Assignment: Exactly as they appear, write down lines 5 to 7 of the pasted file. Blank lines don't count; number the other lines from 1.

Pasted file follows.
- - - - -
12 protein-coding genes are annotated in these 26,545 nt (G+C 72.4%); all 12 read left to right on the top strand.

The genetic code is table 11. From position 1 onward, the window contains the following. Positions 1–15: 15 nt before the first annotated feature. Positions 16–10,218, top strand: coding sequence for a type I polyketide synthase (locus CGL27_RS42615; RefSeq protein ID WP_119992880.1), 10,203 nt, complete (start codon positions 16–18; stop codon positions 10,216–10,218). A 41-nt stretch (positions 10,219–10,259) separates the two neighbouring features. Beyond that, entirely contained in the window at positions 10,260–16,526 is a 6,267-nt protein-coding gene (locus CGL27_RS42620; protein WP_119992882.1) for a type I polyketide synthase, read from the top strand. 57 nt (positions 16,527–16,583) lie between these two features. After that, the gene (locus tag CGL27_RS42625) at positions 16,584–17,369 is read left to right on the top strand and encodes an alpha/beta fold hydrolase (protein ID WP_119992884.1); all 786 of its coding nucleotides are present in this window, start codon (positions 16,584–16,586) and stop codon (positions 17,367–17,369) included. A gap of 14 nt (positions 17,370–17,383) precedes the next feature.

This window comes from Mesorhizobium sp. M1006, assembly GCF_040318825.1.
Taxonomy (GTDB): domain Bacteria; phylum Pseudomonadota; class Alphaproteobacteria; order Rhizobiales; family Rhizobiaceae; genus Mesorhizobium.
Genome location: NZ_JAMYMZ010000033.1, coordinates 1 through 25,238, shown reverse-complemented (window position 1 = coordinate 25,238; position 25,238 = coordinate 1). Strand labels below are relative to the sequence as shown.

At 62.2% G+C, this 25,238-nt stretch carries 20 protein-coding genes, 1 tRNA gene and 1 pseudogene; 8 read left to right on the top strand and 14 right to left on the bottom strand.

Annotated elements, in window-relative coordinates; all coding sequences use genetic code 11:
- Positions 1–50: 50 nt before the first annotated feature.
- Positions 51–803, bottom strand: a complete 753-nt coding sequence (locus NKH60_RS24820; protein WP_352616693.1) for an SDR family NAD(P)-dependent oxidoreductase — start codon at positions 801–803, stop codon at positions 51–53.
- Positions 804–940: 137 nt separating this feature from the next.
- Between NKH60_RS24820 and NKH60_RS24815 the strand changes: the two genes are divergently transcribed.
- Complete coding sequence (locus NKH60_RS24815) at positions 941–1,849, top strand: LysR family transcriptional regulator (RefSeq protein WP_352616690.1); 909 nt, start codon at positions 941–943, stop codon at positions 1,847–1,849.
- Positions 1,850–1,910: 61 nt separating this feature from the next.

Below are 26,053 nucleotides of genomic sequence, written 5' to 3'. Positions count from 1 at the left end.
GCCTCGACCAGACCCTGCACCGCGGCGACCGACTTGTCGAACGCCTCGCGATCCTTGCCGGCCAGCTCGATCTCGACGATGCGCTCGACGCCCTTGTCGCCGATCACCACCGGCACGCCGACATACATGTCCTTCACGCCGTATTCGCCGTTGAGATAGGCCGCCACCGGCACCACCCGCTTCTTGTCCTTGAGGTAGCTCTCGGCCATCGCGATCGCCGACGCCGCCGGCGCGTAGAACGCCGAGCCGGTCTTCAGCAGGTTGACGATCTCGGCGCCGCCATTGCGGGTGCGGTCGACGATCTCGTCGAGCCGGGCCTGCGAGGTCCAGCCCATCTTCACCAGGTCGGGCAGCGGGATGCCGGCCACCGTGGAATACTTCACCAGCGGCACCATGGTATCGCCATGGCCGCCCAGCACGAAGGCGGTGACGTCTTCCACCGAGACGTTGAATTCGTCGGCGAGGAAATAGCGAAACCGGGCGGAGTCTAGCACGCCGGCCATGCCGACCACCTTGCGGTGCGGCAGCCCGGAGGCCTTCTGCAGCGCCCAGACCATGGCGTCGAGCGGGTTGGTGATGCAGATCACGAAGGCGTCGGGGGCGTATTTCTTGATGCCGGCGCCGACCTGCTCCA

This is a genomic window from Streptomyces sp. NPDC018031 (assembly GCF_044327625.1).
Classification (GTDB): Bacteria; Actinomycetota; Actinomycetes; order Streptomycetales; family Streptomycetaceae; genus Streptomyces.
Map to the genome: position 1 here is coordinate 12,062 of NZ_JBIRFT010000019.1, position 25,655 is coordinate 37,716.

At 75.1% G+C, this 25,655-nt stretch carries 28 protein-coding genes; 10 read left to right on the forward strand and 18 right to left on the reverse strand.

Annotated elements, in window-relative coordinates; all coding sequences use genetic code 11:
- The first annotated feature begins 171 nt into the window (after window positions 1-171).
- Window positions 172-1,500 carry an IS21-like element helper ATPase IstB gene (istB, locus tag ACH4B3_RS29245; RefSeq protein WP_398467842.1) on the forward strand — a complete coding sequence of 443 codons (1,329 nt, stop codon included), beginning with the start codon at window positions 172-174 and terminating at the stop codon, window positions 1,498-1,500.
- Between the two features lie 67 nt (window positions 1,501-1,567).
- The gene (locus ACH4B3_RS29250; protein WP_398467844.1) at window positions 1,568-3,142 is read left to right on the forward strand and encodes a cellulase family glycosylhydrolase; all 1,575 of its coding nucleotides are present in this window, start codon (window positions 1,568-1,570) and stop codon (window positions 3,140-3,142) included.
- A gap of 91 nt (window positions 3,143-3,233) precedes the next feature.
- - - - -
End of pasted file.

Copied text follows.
Genome location: NZ_JAMYMZ010000033.1, coordinates 1 through 25,238, shown reverse-complemented (window position 1 = coordinate 25,238; position 25,238 = coordinate 1). Strand labels below are relative to the sequence as shown.

At 62.2% G+C, this 25,238-nt stretch carries 20 protein-coding genes, 1 tRNA gene and 1 pseudogene; 8 read left to right on the top strand and 14 right to left on the bottom strand.

Annotated elements, in window-relative coordinates; all coding sequences use genetic code 11: